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  Tuesday, 11 July, 2000, 17:13 GMT 18:13 UK
Holding out for a hero
Lewis and Holyfield
Lennox Lewis defeated legend Evander Holyfield
Boxing is crying out for a hero. That much has been obvious for years. Sport Online's Sanjeev Shetty discusses whether Lennox Lewis is worthy of such a mantle.

The world heavyweight champion has announced his desire to clean up the sport and with a reputation for winning fair and square in the ring and living a clean life outside of it, he seems ideally placed for his mission.

But boxing, like any sport, needs their top stars to be more than just 'nice guys' - they need to excite. Even Lewis' most ardent supporters - and there are many - know he is destined to be remembered for being dominant but not inspirational.

There are few candidates on the horizon to replace Lewis as a future heavyweight king. One of his mandatory challengers, New Zealand's David Tua, makes an interesting story because of his Maori background but only time will tell whether he has what it takes to ascend to the throne.

Gullible

Shane Mosley
Shane Mosley: Boxing's next star?
The problem for every promoter now trying to market their star as the next big thing is that the public are no longer as gullible as they once were. After years of overhyped bouts turning into one round knockouts, controversial decisions and bizarre endings, the sport is in a slump.

It was always unlikely that the glory years of Ali through to Leonard and Hagler would be repeated. But a prime example of the sport's problems is the case of Oscar De La Hoya.

De La Hoya was sold to the boxing world as the 'Golden boy' after capturing gold at the 1992 Olympics in Barcelona. With a dazzling smile and movie star good looks, he was able to make large sums of money before winning a world title.

Yet despite beating world champions such as Julio Cesar Chavez and Pernell Whitaker, his reputation was limited beyond America. At the same stage of their careers, the likes of Leonard, Hagler, Duran and Hearns were household names.

Mosley

The latest name from outside the heavyweight class to raise eyebrows is Shane Mosley, a man who recently defeated De La Hoya.

A world champion at two weights, Mosley is an exciting mix of boxing skill and power. But having beaten De La Hoya in a fight which was not covered by a single British newspaper, it seems unlikely that his star will extend any further than his native America.

There are other skilled performers that the majority of the public remain unaware of - Roy Jones, Erik Morales, Felix Trinidad and Ricardo Lopez. But none of them have managed to transcend the line between skilled practitioner and worldwide star.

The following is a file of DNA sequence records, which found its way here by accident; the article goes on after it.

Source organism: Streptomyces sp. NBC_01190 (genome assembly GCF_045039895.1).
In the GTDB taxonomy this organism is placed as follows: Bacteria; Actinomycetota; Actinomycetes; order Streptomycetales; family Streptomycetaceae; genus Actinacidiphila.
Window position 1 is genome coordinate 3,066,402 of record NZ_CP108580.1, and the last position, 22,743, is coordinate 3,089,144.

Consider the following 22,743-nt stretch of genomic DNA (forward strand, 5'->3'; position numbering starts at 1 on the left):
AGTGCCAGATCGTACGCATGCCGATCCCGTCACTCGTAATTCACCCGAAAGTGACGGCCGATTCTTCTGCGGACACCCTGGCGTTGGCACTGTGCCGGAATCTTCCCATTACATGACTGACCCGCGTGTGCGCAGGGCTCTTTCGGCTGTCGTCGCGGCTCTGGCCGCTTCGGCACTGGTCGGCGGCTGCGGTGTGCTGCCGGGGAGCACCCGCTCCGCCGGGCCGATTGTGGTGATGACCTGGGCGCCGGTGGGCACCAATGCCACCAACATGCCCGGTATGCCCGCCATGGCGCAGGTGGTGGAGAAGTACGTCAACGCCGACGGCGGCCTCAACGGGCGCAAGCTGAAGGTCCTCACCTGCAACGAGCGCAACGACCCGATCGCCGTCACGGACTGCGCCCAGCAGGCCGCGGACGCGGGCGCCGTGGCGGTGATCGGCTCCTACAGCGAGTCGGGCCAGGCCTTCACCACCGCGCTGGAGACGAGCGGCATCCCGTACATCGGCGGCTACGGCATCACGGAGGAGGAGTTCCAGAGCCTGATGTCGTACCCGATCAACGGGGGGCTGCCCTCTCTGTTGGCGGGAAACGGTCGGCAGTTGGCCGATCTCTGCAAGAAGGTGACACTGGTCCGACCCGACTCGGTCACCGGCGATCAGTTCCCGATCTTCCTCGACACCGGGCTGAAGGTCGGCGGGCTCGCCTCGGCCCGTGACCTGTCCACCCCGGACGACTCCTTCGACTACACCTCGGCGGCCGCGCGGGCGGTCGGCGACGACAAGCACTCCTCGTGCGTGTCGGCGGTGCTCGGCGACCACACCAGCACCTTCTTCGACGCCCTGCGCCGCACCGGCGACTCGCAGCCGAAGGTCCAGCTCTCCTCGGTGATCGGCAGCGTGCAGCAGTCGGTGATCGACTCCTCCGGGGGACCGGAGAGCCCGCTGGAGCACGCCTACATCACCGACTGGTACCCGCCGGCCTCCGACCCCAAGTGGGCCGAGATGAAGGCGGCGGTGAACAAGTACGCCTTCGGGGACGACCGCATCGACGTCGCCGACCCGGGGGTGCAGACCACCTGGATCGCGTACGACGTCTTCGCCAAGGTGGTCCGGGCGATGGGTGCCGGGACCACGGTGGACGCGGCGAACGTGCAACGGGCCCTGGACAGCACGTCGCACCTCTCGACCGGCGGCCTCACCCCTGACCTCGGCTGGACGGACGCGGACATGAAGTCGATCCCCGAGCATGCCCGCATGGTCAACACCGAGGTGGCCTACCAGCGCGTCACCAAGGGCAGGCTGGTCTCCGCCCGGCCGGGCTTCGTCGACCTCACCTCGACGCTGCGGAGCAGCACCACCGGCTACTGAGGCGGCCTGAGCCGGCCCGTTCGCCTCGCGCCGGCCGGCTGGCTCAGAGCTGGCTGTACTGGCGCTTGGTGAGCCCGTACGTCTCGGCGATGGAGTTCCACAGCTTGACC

Which leads us to the last man who crossed that line - Mike Tyson.

Amazingly, Tyson was pitched to the world during the late 80s as the man to see boxing into the new millennium. With his lisp and encyclopaedic knowledge of boxing history, he did initially cut a charming and engaging figure in interviews.

Crude

Holyfield's ear
The effect of a Mike Tyson bite
But gradually the world was to find that the New York native could be rude, crude and dangerous in and out of the ring. Street brawls with former opponents, constant allegations of inappropriate conduct and ultimately a conviction for rape.

Although interest remains in Tyson's actions and antics, there is little doubt he is considered more like a travelling freak show, with every fight full of the wrong kind of controversy. Ear-biting, referee hitting and punching after the bell are the norm rather than the exception for Tyson whilst his post fight interviews are sometimes unprintable.

If Lewis were to meet the former champion in the next 12 months, the effect on the sport could be either very positive or negative. If the Englishman can inflict the kind of beating that Holyfield did so successfully in 1996, he would define his place in boxing history and effectively end Tyson's stint in the top flight.

But if Lewis is dragged into the kind of messy brawl that Tyson engaged in with Francois Botha at the start of 1999, it will only add fuel to the argument that there is no place for the American in a boxing ring and that the fight was little more than a cynical money making exercise.

See also:

07 Jul 00 | Lewis in London
27 Jun 00 | Lewis in London
11 Jul 00 | Lewis in London
11 Jul 00 | Lewis in London
11 Jul 00 | Lewis in London
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